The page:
FREMANTLE, Australia — Doug Burton, the veteran Australian photo-journalist who runs the America's Cup lab at the media center, was driving to work this morning when he stopped to pick up a couple of young hitchhikers.
"They had a bloody funny accent, so I asked 'em where they were from," Burton said. "They said 'Noo Yawk. We're trying to get to Fremantle to watch the Super Bowl.' "
Burton did not know how to break the bad news to them.
If you were overdosed on football, sick of Super hype and desperate to escape from John Madden and his mad diagrams, this was the place for you. The Super Bowl--brace yourself--was not on television in Western Australia.
Perth, with its waterfront suburb of Fremantle, is one of those outposts of civilization where humanity survives blissfully ignorant of the implications of third-down conversions.
In fact, at the moment referee Jerry Markbreit blew his whistle in Pasadena to start the game, citizens here were waking up a few minutes after 7 in a holiday mood and looking forward to this evening's fireworks display on the Swan River. Today is Australia Day, commemorating the occasion 199 years ago when Capt. Arthur Phillip landed at the present site of Sydney with a boatload of English convicts to establish the first European settlement in Australia.
Obviously, the natives care far more for their ancestors than for the American mercenaries clashing half a world away. The local papers did a perfect job of ignoring the game. Absolutely perfect.
And if you flipped across the three local TV channels, you would have seen only cartoons, Australia's "Today" show and Australia playing the West Indies in cricket. Always cricket. There must be an Australian law that a cricket match must be on TV every day.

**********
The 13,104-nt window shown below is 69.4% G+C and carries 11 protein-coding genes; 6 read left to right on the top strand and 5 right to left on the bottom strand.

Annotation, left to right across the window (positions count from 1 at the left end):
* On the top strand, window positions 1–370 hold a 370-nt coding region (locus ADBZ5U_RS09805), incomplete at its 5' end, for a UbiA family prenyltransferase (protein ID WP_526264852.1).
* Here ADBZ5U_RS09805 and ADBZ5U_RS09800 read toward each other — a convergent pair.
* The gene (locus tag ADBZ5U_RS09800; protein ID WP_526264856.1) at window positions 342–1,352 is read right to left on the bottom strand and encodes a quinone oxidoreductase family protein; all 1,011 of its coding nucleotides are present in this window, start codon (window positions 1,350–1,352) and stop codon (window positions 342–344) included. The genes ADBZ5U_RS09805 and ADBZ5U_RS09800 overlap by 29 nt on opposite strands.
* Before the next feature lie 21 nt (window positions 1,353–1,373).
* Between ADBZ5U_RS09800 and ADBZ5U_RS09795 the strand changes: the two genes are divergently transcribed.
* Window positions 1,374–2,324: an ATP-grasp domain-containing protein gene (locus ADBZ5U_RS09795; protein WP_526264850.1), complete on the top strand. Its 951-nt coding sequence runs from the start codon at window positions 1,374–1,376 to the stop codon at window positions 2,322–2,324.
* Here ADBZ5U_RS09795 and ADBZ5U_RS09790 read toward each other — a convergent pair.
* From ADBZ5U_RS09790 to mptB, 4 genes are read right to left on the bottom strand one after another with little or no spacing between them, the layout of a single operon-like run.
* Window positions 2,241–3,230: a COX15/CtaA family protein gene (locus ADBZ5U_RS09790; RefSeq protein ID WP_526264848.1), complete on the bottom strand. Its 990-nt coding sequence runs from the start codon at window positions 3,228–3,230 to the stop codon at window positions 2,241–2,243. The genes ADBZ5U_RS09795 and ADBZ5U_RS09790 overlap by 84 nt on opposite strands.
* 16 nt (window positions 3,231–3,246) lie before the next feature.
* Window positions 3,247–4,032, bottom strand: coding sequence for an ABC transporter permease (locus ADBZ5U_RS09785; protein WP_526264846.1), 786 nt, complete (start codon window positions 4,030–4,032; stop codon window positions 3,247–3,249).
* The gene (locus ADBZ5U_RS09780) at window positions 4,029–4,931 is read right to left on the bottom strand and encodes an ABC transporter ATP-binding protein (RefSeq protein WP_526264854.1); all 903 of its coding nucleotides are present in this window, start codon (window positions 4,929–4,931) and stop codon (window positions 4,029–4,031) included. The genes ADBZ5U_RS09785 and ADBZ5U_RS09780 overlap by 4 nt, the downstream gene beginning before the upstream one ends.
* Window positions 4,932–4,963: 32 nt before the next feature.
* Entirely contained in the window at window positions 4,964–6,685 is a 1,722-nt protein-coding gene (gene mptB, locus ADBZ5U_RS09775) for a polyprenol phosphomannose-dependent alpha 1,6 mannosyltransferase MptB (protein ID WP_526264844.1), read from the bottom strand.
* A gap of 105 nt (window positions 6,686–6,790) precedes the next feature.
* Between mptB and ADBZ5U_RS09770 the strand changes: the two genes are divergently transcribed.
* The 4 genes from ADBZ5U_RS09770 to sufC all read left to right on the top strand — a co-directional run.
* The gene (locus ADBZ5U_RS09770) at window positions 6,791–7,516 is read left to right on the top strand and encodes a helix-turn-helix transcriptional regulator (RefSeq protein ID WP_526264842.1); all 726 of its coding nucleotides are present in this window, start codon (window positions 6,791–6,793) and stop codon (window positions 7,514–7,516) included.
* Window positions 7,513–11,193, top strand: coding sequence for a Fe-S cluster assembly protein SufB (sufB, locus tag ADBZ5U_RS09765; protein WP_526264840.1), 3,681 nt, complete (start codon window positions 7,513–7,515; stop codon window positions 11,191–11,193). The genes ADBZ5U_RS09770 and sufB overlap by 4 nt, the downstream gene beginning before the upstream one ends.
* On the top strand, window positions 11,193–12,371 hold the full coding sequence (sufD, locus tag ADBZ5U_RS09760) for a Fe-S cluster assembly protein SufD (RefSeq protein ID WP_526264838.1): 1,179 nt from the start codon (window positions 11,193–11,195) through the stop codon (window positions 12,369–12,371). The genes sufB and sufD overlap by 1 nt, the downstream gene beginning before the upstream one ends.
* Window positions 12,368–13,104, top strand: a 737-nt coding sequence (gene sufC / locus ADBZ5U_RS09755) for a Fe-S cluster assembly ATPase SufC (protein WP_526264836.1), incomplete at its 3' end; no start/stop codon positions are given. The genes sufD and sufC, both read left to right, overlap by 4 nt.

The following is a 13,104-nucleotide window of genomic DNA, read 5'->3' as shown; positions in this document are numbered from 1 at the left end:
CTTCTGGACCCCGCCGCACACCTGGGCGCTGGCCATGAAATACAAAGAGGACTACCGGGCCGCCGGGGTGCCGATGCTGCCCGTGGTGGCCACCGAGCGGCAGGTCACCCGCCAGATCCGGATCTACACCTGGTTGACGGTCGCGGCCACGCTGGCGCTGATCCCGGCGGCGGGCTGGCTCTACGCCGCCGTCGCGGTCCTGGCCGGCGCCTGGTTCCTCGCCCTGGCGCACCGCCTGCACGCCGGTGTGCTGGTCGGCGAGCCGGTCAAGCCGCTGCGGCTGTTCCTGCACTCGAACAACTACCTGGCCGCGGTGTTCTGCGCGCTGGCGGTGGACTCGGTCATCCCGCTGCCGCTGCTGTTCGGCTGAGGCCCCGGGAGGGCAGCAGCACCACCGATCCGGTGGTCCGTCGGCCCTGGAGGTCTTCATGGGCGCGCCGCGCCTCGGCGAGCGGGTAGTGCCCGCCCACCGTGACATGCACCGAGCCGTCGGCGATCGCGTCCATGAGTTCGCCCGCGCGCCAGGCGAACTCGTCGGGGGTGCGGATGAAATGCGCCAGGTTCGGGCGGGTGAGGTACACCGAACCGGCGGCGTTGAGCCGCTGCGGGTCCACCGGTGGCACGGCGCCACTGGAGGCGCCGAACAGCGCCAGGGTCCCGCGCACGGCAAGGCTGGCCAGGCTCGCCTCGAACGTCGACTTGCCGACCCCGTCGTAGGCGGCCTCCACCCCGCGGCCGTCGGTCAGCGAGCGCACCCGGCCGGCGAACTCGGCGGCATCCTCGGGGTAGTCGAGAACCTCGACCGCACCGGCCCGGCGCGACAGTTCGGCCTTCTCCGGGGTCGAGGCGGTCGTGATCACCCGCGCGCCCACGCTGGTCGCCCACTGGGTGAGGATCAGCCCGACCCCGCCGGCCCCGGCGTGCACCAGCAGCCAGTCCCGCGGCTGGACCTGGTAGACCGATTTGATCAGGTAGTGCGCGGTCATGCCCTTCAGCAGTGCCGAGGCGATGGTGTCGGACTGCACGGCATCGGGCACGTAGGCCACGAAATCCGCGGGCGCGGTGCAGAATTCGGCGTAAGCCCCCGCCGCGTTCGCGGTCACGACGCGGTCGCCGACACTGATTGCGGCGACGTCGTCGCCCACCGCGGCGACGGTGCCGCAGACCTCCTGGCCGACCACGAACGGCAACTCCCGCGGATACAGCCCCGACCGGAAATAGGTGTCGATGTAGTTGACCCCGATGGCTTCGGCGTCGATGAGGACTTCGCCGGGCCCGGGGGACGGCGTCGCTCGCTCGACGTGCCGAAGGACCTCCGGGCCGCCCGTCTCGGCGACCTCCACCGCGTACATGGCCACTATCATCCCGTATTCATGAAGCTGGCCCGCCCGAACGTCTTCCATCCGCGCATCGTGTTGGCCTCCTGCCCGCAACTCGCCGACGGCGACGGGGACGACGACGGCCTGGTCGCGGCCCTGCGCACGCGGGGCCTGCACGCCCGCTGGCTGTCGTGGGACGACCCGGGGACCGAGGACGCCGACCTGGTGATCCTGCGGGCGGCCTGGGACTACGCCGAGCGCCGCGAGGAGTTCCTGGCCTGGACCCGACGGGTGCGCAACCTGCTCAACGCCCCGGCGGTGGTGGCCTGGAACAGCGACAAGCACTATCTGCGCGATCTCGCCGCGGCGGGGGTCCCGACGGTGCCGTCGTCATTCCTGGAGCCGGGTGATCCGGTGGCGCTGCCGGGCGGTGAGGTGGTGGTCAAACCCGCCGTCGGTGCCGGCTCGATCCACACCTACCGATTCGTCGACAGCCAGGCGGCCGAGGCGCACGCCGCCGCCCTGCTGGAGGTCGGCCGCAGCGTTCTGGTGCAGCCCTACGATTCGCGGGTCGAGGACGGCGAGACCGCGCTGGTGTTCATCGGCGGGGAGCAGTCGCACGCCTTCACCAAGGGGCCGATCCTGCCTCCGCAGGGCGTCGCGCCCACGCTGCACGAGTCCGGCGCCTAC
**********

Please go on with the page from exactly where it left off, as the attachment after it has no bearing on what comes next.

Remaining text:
Time out to explain cricket: They wear sweaters and long pants even when it's 100 degrees, and they don't spit, scratch or argue with the umpire, but otherwise it's a little like baseball. Very little. That's all you need to know.
So now it's clear why Kookaburra boss Kevin Parry, sailing's answer to Robert Irsay, flew to China a few days ago: to see the Super Bowl. And if you thought a billion Chinese don't care, that says nothing of the indifference in Fremantle.
A reporter tested Lyall Rowe, another veteran Australian journalist who is director of the media center.
"Who's playing in the Super Bowl?" Rowe was asked.
"Let's see," he said, scratching his chin, "I saw something the other day. I think the New York team and, uh, hmm . . . "
Rowe explained the indifference: "Australian Rules is the only football they care about here."
That game, frequently seen on cable channels in the United States, is as violent as football, but the Western Australians don't understand why the Americans have to wear pads and helmets.
The Super Bowl was beamed live to Sydney and Melbourne, via satellite, and foreign TV networks here covering the America's Cup races were able to pirate it into their control rooms. An American reporter slipped in to watch with the ESPN crew.
Jim Kelly read a paper through most of the first half, while Jack Whitaker commented: "I've done 12 of these (Super Bowls). I'd rather be here."
Indifference is contagious.
Alan Bond, who owns Channel 9 and most of the other TV business in Australia, arranged for the Stars & Stripes crew to watch the game on a private feed into his sail loft near their waterfront compound.
"I only saw the first half," Dennis Conner complained. "I got busy raising money. They sent me back to make a few calls at halftime and I missed the rest of the game."
Tom Whidden, his tactician, said Conner did not miss much.
"Football's boring compared to sailing," Whidden said. "Those guys are out there for three hours and they don't even get wet."
Whidden, bored, must have left before Bill Parcells and Phil Simms got hit with the Gatorade.
The good news, meanwhile, is that any Americans who missed the game can see it on tape here next Saturday.
They hope they don't find out who won and spoil it, but there seems little danger of that.